Living in the World of "Tomorrow"

When I participated in a Zogby focus group about a year ago, I learned that people still think of the 21st Century as "the future."

The focus group was political -- probably paid for by either Hillary Clinton or John McCain, based on the questions they asked us -- and asked us to rank statements, which were then presumably to be used or not used in speeches. They asked us whether we felt positively or negatively when we heard "libertarian," or "free trade" -- stuff like that. One of the pairings we were asked to express an opinion about was whether we preferred "Jobs of the Future" or "21st Century Jobs." The debate went on a for a few minutes, everyone acting as though the two were synonymous, until I helpfully pointed out that the 21st Century is not the future -- it's now.

The topic also came up in last semester's class, when a handful of my students decided it would be fun to assign random centuries (14, 16) to the publication of Candide. I came into class one morning and playfully asked them what century we live in, figuring we'd just backtrack to the 18th and call it a learning moment. They all said 20th.

This is especially weird since we've been in the 21st Century for close to a decade now, and it's not like no one mentioned the change of the millennium when it happened.

Which is why I found particularly interesting a story in the NYTimes Week in Review today called, "We Agreed to Agree, and Forgot to Notice," by Kirk Johnson, which is about how many of the debates of yesteryear are receding into the past, though we seem to keep failing to notice.

It begins with this illustrative piece of lore:

AS Martin Bunzl was getting on a plane in 1966, something happened that would stick in his head for the next four decades. A man taking his seat looked around and announced, loudly enough for all to hear: “Oh, geez, not a Negro stewardess.”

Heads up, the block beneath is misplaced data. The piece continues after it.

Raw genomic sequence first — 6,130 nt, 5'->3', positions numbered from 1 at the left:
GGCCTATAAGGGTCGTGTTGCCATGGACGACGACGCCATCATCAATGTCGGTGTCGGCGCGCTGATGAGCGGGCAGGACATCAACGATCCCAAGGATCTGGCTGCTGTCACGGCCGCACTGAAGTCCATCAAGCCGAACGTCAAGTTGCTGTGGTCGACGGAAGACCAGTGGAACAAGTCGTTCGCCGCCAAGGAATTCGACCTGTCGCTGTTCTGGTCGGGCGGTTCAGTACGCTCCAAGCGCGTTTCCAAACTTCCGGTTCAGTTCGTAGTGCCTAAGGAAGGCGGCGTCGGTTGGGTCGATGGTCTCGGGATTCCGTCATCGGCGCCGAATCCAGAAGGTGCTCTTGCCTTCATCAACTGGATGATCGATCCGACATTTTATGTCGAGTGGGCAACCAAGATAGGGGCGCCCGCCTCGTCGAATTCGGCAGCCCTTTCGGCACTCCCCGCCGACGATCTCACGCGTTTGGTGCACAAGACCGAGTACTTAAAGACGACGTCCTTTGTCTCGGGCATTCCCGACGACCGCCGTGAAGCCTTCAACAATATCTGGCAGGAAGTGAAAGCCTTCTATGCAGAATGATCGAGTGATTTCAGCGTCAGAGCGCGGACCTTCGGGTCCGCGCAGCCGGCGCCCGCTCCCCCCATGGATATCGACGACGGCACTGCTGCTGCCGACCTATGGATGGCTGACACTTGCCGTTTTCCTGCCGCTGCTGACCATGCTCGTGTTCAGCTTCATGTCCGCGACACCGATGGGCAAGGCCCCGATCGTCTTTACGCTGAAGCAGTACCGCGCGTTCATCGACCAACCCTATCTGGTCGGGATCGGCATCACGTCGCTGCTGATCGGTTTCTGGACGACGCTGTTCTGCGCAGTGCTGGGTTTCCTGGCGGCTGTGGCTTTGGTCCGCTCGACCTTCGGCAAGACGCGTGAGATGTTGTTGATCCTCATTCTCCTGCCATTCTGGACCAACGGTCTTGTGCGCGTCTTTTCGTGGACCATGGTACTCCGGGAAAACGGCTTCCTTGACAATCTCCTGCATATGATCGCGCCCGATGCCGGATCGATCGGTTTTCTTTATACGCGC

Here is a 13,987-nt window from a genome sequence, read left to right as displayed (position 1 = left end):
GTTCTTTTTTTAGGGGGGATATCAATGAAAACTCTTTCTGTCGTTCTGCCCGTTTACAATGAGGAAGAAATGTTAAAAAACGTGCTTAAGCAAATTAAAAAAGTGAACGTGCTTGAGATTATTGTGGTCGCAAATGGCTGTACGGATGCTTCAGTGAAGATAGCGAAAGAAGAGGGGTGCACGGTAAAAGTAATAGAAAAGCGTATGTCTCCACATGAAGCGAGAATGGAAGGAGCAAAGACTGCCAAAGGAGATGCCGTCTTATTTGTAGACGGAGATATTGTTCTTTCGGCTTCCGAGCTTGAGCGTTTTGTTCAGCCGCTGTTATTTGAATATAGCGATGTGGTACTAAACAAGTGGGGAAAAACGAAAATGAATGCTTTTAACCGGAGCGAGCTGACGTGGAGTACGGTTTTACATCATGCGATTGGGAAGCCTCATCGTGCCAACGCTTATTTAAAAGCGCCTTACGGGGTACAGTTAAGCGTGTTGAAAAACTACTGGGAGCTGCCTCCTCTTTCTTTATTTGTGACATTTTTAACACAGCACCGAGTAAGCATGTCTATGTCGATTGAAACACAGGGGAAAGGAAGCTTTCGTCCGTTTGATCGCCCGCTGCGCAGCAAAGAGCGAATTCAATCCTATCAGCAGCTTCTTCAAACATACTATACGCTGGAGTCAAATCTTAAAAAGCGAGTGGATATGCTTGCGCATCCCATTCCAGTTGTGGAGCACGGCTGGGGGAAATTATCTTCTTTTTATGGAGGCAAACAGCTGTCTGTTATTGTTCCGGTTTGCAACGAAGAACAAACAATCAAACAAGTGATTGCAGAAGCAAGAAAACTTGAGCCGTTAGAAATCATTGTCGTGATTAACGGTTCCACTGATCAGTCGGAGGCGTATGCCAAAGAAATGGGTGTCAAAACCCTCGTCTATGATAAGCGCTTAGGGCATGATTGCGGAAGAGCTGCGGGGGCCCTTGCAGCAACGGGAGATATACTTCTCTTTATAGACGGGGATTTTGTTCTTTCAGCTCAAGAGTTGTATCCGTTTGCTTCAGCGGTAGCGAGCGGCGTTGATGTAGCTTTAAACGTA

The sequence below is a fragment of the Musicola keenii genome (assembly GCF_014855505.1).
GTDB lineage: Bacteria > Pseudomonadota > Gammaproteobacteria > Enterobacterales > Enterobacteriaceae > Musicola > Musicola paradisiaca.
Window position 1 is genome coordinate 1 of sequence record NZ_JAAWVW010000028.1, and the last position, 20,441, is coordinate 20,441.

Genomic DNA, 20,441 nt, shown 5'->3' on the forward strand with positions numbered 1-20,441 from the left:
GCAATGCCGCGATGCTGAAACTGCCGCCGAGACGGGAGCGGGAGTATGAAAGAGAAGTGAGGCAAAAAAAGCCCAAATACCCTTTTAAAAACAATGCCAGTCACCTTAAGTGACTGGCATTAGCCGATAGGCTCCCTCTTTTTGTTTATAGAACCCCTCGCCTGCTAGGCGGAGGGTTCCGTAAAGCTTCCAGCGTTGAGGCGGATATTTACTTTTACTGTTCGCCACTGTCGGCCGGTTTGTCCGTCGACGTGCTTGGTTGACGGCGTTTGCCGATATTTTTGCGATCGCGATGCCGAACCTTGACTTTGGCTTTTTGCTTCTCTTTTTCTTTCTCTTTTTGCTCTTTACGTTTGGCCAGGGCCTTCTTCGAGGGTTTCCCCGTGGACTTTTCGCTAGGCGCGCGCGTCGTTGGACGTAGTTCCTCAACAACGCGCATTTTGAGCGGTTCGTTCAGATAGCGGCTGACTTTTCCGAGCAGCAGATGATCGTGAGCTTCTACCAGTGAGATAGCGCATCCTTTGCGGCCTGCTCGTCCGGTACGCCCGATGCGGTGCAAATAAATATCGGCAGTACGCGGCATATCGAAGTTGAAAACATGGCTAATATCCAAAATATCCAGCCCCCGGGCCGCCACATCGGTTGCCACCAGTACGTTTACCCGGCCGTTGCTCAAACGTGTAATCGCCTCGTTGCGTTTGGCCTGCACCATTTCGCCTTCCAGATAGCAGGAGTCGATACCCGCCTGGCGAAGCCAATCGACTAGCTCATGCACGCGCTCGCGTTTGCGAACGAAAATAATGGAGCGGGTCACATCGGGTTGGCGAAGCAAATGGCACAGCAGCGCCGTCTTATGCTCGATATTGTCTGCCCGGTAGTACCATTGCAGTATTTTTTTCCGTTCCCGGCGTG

The remark stuck because it came at a threshold moment when culture and politics and norms of behavior were all in flux, said Dr. Bunzl, a professor of philosophy at Rutgers University. A few years earlier, a comment like that might have been unremarkable, and a few years later it would be intolerable. The man on the plane was shouting through an open window between worlds.

He goes on to note that a 97% white state voted resoundingly for a black man, at the tail end of a "national conversation" (media yapping?) about whether or not "America is ready for a black president" (or would vote for one). The debate, he suggests, is over, and "we" (the media?) hadn't noticed. (Finger-pointing at the media strictly mine.)

More examples:

“New ways of looking at the world are emerging, but the language of talking about them and what they mean hasn’t caught up,” said Anne Fausto-Sterling, a professor of biology and gender studies at Brown University.

In her field, Professor Fausto-Sterling said, a divide that has gripped society for decades over nature vs. nurture — specifically, whether homosexuality is ordained in the womb or developed in puberty — has been thrown into irrelevance by advances in the study of human genetics. Nature and nurture, it seems, are both too simple to explain everything; genes set the pattern, but environmental conditions then decide whether those genes are turned on or off.
But it's been thrown further into irrelevance by the fact that people, individually, may have just gotten over it, and that might have more to do with culture than politics:

Today, pop entertainment, sophisticated marketing and the Internet can shift public thinking and taste as fast as a Britney Spears news cycle. Are the evolving attitudes that poll takers find about homosexuality, for example, a reflection of new science and genetics, or “Queer Eye for the Straight Guy,” or simply the fact that young people are more comfortable with gay friends who are acknowledging their sexuality earlier and more openly?

In a New York Times-CBS News poll in October 2006, only about one in three respondents, 34 percent, said homosexuality was a choice, down from 44 percent in the mid-1990s, and the number who said homosexuality was “morally wrong,” had fallen faster, from 55 percent to 37 percent.

He also notes that the sweeping changes in attitude towards capital punishment have come not as the result of a campaign (ad, political, military, or otherwise), but as a result of other doubts -- doubts not as to whether it's right or wrong to kill a killer, but whether we're competent enough to do it right: